As a positive step, the Report cited the new guidelines on the inclusion of CSOs in working groups for drafting regulations and public policies, which were adopted in January of this year. However, CSOs continue to report that the time given for public consultations is too short, and that their comments on draft laws are not given sufficient consideration and follow-up. Civic Initiatives have already pointed this out in their monitoring of the enabling environment for the development of civil society, in addition to other problems related to the participation of citizens and CSOs in decision-making processes, including the practice of simulated public debates, and the abuse of GONGO and PONGO organizations for the purpose of legitimizing government decisions.

It was also noted that a national strategy and action plan to help create a positive environment for CSOs have still not been adopted. Furthermore, a council for civil society cooperation has yet to be set up, which are all problems listed as such in last year’s report. Also, the Report draws attention to the need to better define and implement the criteria for public financial support for CSOs, in order to ensure overall transparency, especially at the local level. Civic Initiatives believe that, in addition to these findings, it should be emphasized that the position of CSOs has also not been improved in terms of financial sustainability or service delivery. On the contrary, with the adoption of the new law on free legal aid, certain CSOs who had been performing these activities for almost 20 years are now prevented from doing so. Additionally, the announced amendments to the Law on Volunteering have yet to take place, and there has been no further recognition of social entrepreneurship as a social value.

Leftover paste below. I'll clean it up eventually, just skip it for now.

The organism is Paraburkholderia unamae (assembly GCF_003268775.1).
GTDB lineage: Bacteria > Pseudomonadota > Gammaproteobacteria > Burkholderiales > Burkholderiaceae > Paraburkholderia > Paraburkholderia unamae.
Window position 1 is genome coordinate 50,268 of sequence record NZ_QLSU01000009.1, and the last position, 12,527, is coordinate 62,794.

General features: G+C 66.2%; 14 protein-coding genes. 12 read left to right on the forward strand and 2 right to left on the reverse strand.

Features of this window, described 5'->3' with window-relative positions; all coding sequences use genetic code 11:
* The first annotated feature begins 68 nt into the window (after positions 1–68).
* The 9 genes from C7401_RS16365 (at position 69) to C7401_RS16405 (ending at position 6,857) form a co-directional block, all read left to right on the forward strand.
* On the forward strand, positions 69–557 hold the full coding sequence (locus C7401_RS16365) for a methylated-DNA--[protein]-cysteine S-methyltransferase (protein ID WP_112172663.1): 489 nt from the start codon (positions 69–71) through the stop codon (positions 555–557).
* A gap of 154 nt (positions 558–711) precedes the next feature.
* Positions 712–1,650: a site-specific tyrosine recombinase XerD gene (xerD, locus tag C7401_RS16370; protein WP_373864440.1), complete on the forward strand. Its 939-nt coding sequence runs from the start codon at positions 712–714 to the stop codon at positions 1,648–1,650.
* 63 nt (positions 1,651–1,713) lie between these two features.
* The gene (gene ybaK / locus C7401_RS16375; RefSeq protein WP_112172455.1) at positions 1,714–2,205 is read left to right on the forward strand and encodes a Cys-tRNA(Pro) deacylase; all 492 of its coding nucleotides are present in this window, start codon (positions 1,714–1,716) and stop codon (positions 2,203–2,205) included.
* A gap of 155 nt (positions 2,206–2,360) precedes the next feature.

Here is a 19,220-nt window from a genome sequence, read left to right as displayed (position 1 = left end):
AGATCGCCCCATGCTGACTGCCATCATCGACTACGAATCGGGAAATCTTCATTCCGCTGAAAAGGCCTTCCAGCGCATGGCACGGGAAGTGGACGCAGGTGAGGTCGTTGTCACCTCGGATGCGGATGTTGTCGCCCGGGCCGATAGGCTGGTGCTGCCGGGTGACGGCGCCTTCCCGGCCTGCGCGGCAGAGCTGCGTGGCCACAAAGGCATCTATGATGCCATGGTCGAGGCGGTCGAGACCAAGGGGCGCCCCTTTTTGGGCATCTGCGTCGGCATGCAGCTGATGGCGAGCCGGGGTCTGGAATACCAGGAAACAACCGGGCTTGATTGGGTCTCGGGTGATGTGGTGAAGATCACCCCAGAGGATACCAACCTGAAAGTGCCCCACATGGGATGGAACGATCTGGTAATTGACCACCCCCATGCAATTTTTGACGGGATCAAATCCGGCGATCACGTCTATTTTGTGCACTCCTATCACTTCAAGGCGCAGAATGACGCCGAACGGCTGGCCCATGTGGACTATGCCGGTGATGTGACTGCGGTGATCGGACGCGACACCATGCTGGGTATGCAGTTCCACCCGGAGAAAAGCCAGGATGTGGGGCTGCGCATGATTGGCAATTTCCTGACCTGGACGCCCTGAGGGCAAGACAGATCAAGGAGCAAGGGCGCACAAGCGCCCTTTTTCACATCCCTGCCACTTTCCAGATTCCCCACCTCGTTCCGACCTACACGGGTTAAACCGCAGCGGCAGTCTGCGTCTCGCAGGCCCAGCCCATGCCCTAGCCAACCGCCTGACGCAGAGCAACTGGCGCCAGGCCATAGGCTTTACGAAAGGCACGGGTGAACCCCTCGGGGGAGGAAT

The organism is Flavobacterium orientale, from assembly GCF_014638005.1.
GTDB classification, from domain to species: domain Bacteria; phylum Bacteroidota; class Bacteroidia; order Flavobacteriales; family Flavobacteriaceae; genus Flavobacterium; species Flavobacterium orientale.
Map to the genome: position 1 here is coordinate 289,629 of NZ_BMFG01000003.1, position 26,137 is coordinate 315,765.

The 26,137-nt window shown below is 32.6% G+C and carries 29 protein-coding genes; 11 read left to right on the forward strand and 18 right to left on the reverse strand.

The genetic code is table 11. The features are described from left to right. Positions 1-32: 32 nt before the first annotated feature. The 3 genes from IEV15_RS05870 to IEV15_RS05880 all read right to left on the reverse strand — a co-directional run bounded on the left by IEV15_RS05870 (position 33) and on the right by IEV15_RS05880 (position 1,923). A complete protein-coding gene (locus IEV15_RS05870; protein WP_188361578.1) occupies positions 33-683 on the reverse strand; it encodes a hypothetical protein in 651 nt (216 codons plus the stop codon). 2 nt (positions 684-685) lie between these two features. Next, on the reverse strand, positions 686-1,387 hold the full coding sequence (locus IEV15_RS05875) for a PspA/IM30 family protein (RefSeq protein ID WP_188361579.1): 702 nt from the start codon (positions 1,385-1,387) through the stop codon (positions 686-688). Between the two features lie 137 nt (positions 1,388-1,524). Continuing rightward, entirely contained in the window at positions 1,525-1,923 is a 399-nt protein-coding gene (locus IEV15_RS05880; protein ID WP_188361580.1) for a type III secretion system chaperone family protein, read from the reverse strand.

A problem that has not been recognized as such in this, nor in the previous annual Progress Reports, is the emergence of an increasing number of so-called governmental non-governmental organizations (GONGOs), and political non-governmental organizations (PONGOs). The role of these artificial CSOs is reflected in the fact that, on the one hand, they receive financial assistance from the state, and on the other, they use the space given to them by the pro-government media to discredit organizations with a long tradition and credible expertise, as well as take up the role of “constructive partners” in decision-making processes, for the purpose of faking public debates, and giving legitimacy to government decisions and proposals. Their establishment was one of the main trends in Serbian public space and media during 2019.

Civic Initiatives will continue to monitor the state of the operating environment for CSOs in Serbia through its regular reports, including the “Monitoring Matrix on Enabling Environment for Civil Society Development”, the biweekly “Three Freedoms Under the Magnifying Glass” reports, as well as the annual Report on shrinking civic space in Serbia.